Why not just have decent common sense rules about the use of these things? Why not cultivate a sense of judgment? Use reason to divine when and for what purposes technology can be useful and in the service of the good. Is it impossible to use these things without getting caught up in them? Or is this the "near occasion of sin" argument? I still don’t get it. It seems a very artificial way to make the fine points Paul makes above. He’s right that the removal of oneself from technology for 4 years is less extreme than indulging oneself in every imaginable form of gluttony--but so what? Learn calligraphy, learn Latin, learn cultivation, learn all of those wonderful things. Learning how and when "to google" seems no different to me than learning how and when to look something up in a research library. You may make a small point that one must cultivate strong powers of discernment to do the old fashioned kind of research--yes, I guess so. But digging through stacks of old newspapers was probably more difficult than scanning microfiche files too. Young people should learn more about how to do these things, I grant that--but many of these older folks should also learn how "to google." (I don’t know if you have to cook pizza on your laptop, Tony, but you might find it wonderful to store pictures of your grandchildren there--or more likely, on your "blackberry"--some day!) But that’s all I’m going to say about this subject. Live and let live on this one! I wish them well!

Great thread. It would be crazy not to allow students to type their papers on computers etc. It’s just so much easier and faster, and it always seemed to me that Wendell Berry’s preference for the old manual typewriter was just stupid. But there may be a difference between writing a paper and taking notes in a class--paperwriting is basically a solitary and class should be basically a social activity. And the Amish aren’t really that much like WCC. They put very little emphasis on books, WCC seems to be about little else. Surely the Amish should read more books and those at "Great Books" colleges should do more real work. But as Paul suggest there’s still a lot to be said for both extremes, and extremism in defense of virtue is no vice. The Amish rank higher on the virtue-meter and maybe the happiness meter than even the Mormons, and probably so do TA of California grads. I agree with David F the extreme of WCC is closer to the best educational regime that the high tech culture of assessment that we increasingly find at most of our mediocre colleges. And most technology is now so user friendly that there’s no point in teaching techno skills. Everyone knows how to google, and if you don’t you can learn in about eight seconds. The real danger, of course, is breeding a generation of students who thinking googling is the source of all wisdom. Googling and other search engine stuff is great for research, but a liberal education may not depend upon such research, which is now so easy that it doesn’t have to be taught. There’s a lot to be said for Paul’s break/pause theory. Enough rambling. Like Julie I’m out of here on this one...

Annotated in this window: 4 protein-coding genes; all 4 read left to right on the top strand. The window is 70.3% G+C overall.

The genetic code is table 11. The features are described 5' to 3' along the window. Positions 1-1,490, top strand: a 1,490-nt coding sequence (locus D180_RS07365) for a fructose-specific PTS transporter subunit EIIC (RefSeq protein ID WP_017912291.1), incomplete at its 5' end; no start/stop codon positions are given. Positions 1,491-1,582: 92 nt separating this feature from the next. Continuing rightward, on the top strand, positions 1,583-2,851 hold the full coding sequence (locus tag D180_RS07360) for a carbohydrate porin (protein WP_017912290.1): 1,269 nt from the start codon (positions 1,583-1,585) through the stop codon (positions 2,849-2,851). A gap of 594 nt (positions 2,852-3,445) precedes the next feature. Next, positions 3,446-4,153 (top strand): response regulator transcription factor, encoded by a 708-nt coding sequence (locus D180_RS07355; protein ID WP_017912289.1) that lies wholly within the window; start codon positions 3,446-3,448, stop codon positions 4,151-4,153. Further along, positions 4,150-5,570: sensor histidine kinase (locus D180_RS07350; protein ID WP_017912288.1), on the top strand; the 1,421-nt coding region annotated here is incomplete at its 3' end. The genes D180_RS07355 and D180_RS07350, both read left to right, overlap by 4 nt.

Some of this conversation sounds like it could come straight out of Rousseau’s "Discourses on the Sciences and Arts."

John, Well, that’s right, and that’s the only thing by Rousseau that I can teach with any real conviction. But R., of course, doesn’t recommend higher education based on a criticism of Enlightenment. R would defend the Amish and the Spartans, but not the Thomists in California or Wyoming. But I’m not one of those guys who goes way metaphysical or existential or even crunchy over technology. Anyway, if you guys want to turn to what’s true and what’s false in the lawyer’s argument that Rousseau gives in that "first discourse," then I’m in.